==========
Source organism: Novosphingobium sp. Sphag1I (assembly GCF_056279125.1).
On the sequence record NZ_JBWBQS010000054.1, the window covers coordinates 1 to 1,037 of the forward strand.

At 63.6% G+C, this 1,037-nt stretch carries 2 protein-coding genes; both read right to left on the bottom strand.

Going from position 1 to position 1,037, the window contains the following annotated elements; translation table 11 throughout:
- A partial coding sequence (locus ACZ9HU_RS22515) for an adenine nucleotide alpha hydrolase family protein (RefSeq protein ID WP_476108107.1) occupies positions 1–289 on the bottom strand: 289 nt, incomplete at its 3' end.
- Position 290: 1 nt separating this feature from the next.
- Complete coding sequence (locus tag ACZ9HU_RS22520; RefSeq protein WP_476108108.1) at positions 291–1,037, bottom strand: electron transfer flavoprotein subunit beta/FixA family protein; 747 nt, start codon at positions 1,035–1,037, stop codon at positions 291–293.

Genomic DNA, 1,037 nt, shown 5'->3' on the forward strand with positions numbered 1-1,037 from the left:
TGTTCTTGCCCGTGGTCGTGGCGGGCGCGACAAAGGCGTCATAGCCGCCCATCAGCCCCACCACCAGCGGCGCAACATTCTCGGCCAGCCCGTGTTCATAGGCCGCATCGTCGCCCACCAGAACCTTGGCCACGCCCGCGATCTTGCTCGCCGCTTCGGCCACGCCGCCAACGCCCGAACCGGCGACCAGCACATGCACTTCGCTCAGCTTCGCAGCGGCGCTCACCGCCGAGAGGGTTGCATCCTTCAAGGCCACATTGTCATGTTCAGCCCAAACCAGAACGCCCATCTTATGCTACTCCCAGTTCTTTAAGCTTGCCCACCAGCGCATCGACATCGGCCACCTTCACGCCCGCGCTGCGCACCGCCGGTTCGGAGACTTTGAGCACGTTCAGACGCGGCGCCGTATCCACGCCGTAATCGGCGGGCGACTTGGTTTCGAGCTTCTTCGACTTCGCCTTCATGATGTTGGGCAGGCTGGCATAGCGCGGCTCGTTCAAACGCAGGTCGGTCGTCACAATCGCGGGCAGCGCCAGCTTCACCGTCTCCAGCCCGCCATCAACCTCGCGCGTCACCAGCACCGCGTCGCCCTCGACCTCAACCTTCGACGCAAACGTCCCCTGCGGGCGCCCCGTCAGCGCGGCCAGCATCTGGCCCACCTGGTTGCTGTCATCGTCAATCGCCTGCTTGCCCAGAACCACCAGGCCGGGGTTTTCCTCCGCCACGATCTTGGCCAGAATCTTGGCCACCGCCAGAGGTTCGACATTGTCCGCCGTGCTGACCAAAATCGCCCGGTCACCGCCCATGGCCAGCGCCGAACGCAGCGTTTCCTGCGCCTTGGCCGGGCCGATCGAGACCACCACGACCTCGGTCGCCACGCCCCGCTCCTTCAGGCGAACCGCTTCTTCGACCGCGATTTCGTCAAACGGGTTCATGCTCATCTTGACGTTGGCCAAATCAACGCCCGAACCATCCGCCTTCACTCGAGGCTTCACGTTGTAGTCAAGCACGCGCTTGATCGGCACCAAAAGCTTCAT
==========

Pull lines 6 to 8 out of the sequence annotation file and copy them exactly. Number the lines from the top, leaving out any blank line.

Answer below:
- Position 290: 1 nt separating this feature from the next.
- Complete coding sequence (locus tag ACZ9HU_RS22520; RefSeq protein WP_476108108.1) at positions 291–1,037, bottom strand: electron transfer flavoprotein subunit beta/FixA family protein; 747 nt, start codon at positions 1,035–1,037, stop codon at positions 291–293.

Genomic DNA, 1,037 nt, shown 5'->3' on the forward strand with positions numbered 1-1,037 from the left: